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How we measured Americans’ feelings about football and the Super Bowl

How we measured Americans feelings about football and the Super



The LA Times/SurveyMonkey poll set out to measure feelings about football and Super Bowl, both in the U.S. as a whole and in the Los Angeles region.

Each day, a huge range of organizations — schools, churches, bowling leagues, companies and more — use SurveyMonkey’s online platform to poll their members, customers or associates.

In total, more than 2 million people take SurveyMonkey polls on an average day, giving the company access to a broad cross-section of the American public.

To conduct surveys on questions of broad public interest, like this one, SurveyMonkey randomly selects some of those people and asks them if they’d be willing to take an additional online poll. Those who say yes get a survey to fill out.

As with traditional telephone surveys, the results then are weighted to match standard Census Bureau measures of the nation’s population — to make sure that the sample mirrors the nation’s distribution of age, race, gender, geography and education levels.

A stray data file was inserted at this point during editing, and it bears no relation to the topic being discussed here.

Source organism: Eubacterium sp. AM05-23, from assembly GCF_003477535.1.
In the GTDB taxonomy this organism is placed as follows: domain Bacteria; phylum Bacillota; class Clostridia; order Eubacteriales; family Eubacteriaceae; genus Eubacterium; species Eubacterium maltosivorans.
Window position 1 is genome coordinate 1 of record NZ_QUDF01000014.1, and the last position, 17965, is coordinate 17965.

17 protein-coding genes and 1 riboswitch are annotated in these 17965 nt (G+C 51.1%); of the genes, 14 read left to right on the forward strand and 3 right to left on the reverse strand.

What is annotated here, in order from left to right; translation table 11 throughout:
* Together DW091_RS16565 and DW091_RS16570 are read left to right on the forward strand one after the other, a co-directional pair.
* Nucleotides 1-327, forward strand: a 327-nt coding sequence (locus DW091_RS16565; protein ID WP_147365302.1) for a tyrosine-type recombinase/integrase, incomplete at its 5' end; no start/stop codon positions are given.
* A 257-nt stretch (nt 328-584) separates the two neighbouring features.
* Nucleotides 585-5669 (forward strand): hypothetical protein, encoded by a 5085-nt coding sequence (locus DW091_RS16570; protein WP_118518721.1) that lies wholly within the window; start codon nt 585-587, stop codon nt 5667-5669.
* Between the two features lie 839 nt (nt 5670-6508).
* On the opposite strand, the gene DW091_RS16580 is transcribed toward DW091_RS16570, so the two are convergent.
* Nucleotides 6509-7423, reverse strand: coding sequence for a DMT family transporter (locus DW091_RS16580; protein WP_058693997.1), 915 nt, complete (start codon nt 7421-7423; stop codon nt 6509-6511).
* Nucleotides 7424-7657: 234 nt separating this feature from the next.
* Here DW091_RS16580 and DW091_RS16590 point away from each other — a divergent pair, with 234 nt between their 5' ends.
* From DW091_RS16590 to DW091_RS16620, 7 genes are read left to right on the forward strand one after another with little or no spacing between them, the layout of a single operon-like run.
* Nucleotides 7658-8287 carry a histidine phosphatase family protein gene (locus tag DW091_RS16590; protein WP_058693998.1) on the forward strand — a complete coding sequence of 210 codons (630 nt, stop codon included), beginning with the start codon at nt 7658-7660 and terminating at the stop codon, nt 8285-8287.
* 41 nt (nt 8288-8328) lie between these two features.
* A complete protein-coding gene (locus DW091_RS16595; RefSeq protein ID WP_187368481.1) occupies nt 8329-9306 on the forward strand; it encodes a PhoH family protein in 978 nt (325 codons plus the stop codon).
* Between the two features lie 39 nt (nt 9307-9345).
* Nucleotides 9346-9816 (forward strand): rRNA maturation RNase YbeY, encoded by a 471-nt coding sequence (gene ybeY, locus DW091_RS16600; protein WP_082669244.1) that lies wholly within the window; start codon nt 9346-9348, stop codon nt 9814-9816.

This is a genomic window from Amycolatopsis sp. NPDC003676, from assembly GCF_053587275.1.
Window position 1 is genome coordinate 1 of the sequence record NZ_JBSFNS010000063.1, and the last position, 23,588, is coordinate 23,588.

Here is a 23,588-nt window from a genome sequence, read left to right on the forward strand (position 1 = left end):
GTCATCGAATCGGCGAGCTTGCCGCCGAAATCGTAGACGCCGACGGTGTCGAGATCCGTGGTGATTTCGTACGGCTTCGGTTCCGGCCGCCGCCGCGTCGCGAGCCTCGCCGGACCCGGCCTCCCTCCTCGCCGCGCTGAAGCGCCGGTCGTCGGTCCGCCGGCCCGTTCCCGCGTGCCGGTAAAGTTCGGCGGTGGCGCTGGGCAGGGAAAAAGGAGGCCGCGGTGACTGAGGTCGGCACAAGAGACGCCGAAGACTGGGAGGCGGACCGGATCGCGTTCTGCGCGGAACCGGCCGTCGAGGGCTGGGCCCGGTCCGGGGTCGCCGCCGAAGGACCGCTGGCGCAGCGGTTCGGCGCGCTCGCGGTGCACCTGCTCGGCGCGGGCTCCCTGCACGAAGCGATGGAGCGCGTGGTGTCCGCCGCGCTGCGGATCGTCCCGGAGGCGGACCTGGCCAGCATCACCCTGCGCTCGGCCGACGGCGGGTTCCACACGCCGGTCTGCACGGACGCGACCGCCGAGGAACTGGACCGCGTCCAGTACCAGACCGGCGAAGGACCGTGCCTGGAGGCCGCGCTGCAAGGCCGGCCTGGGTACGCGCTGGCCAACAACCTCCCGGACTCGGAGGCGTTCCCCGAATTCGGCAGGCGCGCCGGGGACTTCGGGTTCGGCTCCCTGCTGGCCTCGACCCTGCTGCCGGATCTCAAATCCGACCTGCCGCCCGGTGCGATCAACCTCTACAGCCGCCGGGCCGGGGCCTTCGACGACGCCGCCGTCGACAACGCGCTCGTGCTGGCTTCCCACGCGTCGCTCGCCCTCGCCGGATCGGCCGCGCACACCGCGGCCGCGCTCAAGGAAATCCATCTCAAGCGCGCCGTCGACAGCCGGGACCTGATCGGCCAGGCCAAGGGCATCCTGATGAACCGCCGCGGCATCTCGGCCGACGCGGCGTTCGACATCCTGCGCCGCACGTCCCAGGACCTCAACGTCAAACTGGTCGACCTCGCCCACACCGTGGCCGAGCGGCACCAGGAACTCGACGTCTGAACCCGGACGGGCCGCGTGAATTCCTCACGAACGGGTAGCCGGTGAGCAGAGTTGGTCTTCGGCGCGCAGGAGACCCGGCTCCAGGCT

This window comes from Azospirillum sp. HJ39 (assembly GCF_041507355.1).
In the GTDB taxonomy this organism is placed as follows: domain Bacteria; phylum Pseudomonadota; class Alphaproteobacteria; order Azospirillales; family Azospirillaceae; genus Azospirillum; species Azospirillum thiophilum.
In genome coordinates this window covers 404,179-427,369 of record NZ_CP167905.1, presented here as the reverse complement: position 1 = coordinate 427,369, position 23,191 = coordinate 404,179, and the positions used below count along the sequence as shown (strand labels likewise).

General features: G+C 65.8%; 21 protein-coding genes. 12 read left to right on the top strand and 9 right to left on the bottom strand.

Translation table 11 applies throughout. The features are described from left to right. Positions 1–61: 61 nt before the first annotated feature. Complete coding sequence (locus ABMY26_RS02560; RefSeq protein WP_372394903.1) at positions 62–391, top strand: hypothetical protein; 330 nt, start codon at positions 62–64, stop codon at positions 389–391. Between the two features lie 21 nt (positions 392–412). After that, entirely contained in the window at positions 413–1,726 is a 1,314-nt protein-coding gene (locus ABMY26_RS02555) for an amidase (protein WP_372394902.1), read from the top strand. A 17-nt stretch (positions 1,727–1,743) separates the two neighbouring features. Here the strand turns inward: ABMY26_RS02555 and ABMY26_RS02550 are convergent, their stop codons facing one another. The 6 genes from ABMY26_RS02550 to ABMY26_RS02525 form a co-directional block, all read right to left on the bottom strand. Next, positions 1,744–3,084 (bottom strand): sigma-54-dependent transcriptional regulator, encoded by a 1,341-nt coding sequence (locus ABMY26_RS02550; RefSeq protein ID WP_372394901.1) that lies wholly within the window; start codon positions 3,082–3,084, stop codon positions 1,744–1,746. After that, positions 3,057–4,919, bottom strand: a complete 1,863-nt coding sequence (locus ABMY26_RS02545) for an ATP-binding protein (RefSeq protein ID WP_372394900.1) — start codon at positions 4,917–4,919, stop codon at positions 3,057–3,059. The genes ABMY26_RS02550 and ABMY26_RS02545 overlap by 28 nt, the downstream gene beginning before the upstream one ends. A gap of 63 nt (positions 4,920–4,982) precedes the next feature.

The result is a representative sample of the adult population.

In this case, the poll, which was developed jointly by SurveyMonkey and The Times, was conducted in English and Spanish from Feb. 1-7 among a national sample of 7,590 adults. The sample included 1,659 Californians and 743 people who live in Greater Los Angeles, which encompasses Los Angeles, Orange, Ventura, San Bernardino and Riverside counties.

As with all polls, the results are subject to sampling error. For this survey, the modeled error estimates are 2 percentage points in either direction for the national sample, 3.5 percentage points for the statewide California sample and 5 percentage points for the Los Angeles metro area.





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